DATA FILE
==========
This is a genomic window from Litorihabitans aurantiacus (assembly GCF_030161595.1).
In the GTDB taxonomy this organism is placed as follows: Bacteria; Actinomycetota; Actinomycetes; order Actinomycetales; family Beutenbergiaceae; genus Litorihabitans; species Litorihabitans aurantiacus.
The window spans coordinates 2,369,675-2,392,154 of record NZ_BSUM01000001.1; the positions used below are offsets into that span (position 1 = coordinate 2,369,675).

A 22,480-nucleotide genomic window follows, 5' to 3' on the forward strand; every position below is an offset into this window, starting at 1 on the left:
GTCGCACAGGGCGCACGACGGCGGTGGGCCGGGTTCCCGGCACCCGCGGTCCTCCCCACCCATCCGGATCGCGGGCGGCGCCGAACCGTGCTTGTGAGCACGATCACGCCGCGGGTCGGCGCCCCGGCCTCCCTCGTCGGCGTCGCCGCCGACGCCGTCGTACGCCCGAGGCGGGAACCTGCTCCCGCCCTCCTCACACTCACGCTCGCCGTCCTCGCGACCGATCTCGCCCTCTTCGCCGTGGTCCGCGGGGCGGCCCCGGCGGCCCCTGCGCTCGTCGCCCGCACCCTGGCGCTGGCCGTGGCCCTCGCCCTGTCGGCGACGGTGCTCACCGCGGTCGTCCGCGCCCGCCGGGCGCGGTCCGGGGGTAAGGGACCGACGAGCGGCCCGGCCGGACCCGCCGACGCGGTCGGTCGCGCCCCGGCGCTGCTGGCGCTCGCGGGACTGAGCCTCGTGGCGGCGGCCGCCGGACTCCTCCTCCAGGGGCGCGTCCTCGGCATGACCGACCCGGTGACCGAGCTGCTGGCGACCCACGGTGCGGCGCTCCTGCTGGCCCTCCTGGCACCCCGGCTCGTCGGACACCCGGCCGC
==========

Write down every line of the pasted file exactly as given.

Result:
This is a genomic window from Litorihabitans aurantiacus (assembly GCF_030161595.1).
In the GTDB taxonomy this organism is placed as follows: Bacteria; Actinomycetota; Actinomycetes; order Actinomycetales; family Beutenbergiaceae; genus Litorihabitans; species Litorihabitans aurantiacus.
The window spans coordinates 2,369,675-2,392,154 of record NZ_BSUM01000001.1; the positions used below are offsets into that span (position 1 = coordinate 2,369,675).

A 22,480-nucleotide genomic window follows, 5' to 3' on the forward strand; every position below is an offset into this window, starting at 1 on the left:
GTCGCACAGGGCGCACGACGGCGGTGGGCCGGGTTCCCGGCACCCGCGGTCCTCCCCACCCATCCGGATCGCGGGCGGCGCCGAACCGTGCTTGTGAGCACGATCACGCCGCGGGTCGGCGCCCCGGCCTCCCTCGTCGGCGTCGCCGCCGACGCCGTCGTACGCCCGAGGCGGGAACCTGCTCCCGCCCTCCTCACACTCACGCTCGCCGTCCTCGCGACCGATCTCGCCCTCTTCGCCGTGGTCCGCGGGGCGGCCCCGGCGGCCCCTGCGCTCGTCGCCCGCACCCTGGCGCTGGCCGTGGCCCTCGCCCTGTCGGCGACGGTGCTCACCGCGGTCGTCCGCGCCCGCCGGGCGCGGTCCGGGGGTAAGGGACCGACGAGCGGCCCGGCCGGACCCGCCGACGCGGTCGGTCGCGCCCCGGCGCTGCTGGCGCTCGCGGGACTGAGCCTCGTGGCGGCGGCCGCCGGACTCCTCCTCCAGGGGCGCGTCCTCGGCATGACCGACCCGGTGACCGAGCTGCTGGCGACCCACGGTGCGGCGCTCCTGCTGGCCCTCCTGGCACCCCGGCTCGTCGGACACCCGGCCGC